Vaccines for unsheltered a challenge


There are 8,102 homeless in­dividuals living in San Diego county and some might never receive one or both vaccine shots required for full immuni­zation against COVID-19.

“State and local vaccine dis­tribution plans should include strategies to bring vaccines to people experiencing home­lessness, including homeless service sites like shelters, day programs, or food service loca­tions. The COVID-19 vaccina­tion program implementation plans should also include strate­gies to offer vaccination in areas frequented by people experienc­ing unsheltered homelessness,” a National Academies of Scienc­es, Engineering and Medicine study said.

Both the National Institutes of Health and the Centers for Disease Control and Preven­tion specifically requested that study to assist policymakers in planning for equitable alloca­tion of vaccines against COV­ID-19, yet the county of San Di­ego has not released any plans specific to homeless outreach and vaccinations.

So far, the county appears to be relying on individuals falling under grouped cohorts regard­less of housing status.

For example, an unsheltered homeless individual over age 65 with an acute medical con­dition would receive a vaccina­tion shot before an unsheltered homeless child, although they might both reside in the same unsheltered encampment and pose equal logistical challenges.

People Assisting the Home­less (PATH) Associate Director of Outreach Brian Gruters said tracking individuals to follow up with the second battery of a two-part vaccination “is aspi­rational at this point” and poses an additional challenge if they are unsheltered.

Gruters said historically it has been challenging to en­gage some unsheltered home­less individuals in conversation and “it takes weeks, maybe months until they really speak with people” so to assume that anyone in that population can be quickly accessed and immu­nized is unrealistic.

“We don’t have an accurate sense of who is unsheltered. If someone is living unsheltered, the only way we know about them is if they’re in something like a database where you can put a note in there and sort of flag if they had a first shot. But, there are a lot of people who are not in any system,” Gruters said.

Complicating the situation, he said, there are varying pro­tocols for tracking unsheltered homeless people across “differ­ent funders and different orga­nizations” that take the lead across the county.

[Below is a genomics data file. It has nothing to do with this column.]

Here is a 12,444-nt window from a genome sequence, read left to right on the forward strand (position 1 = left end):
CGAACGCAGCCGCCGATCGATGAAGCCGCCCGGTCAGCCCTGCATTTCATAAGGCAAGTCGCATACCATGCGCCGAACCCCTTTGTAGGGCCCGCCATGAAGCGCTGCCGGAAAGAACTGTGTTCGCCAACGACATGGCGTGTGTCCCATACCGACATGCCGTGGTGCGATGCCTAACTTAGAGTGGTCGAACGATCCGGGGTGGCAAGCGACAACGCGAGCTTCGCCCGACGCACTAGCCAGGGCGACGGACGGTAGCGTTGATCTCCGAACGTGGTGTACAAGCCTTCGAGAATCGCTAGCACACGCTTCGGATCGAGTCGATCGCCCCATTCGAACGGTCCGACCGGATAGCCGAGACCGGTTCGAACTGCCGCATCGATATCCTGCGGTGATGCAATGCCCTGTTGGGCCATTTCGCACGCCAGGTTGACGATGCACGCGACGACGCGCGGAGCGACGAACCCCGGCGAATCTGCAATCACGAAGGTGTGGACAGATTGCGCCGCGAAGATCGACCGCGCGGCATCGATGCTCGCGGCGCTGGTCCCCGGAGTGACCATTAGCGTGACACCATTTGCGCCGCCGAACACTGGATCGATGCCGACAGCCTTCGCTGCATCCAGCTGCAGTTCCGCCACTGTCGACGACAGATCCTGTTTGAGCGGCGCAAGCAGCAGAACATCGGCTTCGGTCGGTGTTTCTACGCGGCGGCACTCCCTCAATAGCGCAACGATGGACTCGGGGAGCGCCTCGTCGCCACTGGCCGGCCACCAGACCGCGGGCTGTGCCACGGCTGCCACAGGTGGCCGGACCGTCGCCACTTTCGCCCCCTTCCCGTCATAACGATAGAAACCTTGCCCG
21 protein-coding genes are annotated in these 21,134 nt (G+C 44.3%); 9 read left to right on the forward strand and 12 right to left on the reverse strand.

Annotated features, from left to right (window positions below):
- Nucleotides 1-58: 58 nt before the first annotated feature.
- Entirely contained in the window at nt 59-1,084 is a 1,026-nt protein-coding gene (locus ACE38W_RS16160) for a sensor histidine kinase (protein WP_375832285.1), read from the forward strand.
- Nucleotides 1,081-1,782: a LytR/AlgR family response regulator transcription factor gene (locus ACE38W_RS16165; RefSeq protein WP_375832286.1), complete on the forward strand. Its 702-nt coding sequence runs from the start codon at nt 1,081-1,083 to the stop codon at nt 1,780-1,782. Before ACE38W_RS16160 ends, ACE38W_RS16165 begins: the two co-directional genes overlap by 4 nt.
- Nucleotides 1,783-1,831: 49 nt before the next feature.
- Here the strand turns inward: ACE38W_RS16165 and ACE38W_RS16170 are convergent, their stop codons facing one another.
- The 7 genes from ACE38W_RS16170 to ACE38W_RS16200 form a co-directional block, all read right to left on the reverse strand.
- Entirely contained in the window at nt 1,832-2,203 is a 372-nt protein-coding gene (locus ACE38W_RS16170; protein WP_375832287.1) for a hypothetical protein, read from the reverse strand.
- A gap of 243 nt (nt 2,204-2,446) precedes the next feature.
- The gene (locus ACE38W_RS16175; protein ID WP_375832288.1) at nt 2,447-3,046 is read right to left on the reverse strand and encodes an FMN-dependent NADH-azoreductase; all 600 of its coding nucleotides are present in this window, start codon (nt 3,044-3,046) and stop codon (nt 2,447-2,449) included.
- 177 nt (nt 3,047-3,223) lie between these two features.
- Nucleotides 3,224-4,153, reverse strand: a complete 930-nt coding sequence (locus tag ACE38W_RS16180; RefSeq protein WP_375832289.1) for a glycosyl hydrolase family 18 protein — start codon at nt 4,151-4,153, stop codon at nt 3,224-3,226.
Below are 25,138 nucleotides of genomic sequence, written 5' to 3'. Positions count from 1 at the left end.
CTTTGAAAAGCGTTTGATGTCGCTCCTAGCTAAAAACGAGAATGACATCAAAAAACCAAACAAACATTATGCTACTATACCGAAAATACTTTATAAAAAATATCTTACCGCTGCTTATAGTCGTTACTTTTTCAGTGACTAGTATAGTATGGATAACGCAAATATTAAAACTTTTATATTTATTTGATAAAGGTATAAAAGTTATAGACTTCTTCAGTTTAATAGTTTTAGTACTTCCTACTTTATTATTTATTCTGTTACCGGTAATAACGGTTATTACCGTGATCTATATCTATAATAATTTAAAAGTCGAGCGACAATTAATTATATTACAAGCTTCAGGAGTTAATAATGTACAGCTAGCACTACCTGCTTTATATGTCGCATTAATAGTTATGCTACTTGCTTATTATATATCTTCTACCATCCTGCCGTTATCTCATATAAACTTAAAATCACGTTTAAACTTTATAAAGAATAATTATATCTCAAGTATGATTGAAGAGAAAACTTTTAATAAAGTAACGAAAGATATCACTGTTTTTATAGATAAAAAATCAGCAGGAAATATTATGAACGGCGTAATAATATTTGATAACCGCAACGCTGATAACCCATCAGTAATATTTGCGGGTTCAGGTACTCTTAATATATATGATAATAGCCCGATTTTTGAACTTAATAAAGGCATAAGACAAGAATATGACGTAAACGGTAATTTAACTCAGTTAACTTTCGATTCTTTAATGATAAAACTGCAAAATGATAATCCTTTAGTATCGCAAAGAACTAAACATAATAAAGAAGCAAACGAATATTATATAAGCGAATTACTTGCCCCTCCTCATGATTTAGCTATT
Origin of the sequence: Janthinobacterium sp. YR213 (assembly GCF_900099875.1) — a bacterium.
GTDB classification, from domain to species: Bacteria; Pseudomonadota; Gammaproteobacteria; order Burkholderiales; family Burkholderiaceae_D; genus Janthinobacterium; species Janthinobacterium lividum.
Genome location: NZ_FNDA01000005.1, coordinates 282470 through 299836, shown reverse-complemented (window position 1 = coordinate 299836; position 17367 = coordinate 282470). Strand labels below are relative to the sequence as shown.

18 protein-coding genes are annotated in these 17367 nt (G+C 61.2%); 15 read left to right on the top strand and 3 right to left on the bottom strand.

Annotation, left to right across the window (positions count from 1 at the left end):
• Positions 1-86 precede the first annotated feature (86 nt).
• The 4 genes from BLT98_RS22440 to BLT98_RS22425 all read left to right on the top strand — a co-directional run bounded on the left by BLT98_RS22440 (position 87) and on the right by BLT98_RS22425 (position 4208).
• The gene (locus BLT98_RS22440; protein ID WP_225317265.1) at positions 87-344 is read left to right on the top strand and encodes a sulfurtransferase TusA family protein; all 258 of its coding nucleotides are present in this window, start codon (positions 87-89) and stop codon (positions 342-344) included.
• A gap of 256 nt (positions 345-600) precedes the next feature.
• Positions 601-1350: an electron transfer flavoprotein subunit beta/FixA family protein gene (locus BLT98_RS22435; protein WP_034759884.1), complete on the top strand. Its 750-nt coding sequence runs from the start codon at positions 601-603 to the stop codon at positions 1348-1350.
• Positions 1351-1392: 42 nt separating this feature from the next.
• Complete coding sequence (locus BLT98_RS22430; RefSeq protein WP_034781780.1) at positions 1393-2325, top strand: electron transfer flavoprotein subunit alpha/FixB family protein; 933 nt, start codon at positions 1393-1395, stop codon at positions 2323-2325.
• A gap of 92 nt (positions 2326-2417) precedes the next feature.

One identification tool the Regional Task Force on the Homeless usually has at its disposal is the annual point-in-time count, a snapshot taken over one night each year where unsheltered homeless encoun­tered in each census block are counted and connected with services. However, the 2021 count will not take place this year due to distancing mea­sures and the agency is rely­ing more than usual on data gleaned by community out­reach workers.

“Homeless data is notoriously messy with aliases and gaps in personal information,” Gruter said.

He touts regular outreach workers who learn which homeless individuals frequent particular neighborhoods and work to build trust and personal relationships.

Gruter elaborated: if the pub­lic could ease up a little bit and understand unsheltered indi­viduals “aren’t a de facto threat” it would go a long way toward easing “pressure on officials who are pressured to disburse” encampments. Allowing indi­viduals to stay in encampments might make it easier to track people for care and services, in­cluding vaccinations.

“It’s important that in every community, we have the same people covering the same areas so if 100 people are experienc­ing homelessness in one neigh­borhood we get to know those 100 people. When communities are heavily involved, it helps,” Gruter said.

His sense that trust will play a factor in ensuring homeless individuals eventually receive vaccinations is echoed in guid­ance from the Centers for Dis­ease Control and Prevention.

“People experiencing home­lessness may have a history of trauma and may have had nega­tive experiences with medical services. To improve vaccine confidence, work with staff members and community navi­gators who have trusted rela­tionships with the clients you serve,” wrote the CDC.

For now, he and other out­reach workers have no timeline specific to heltered or unshel­tered homeless residents but continue to provide outreach.

“To handle this as a public health crisis, we need to reach the people who would not other­wise walk into a clinic on their own and seek help,” Gruter said.


Please enter your comment!
Please enter your name here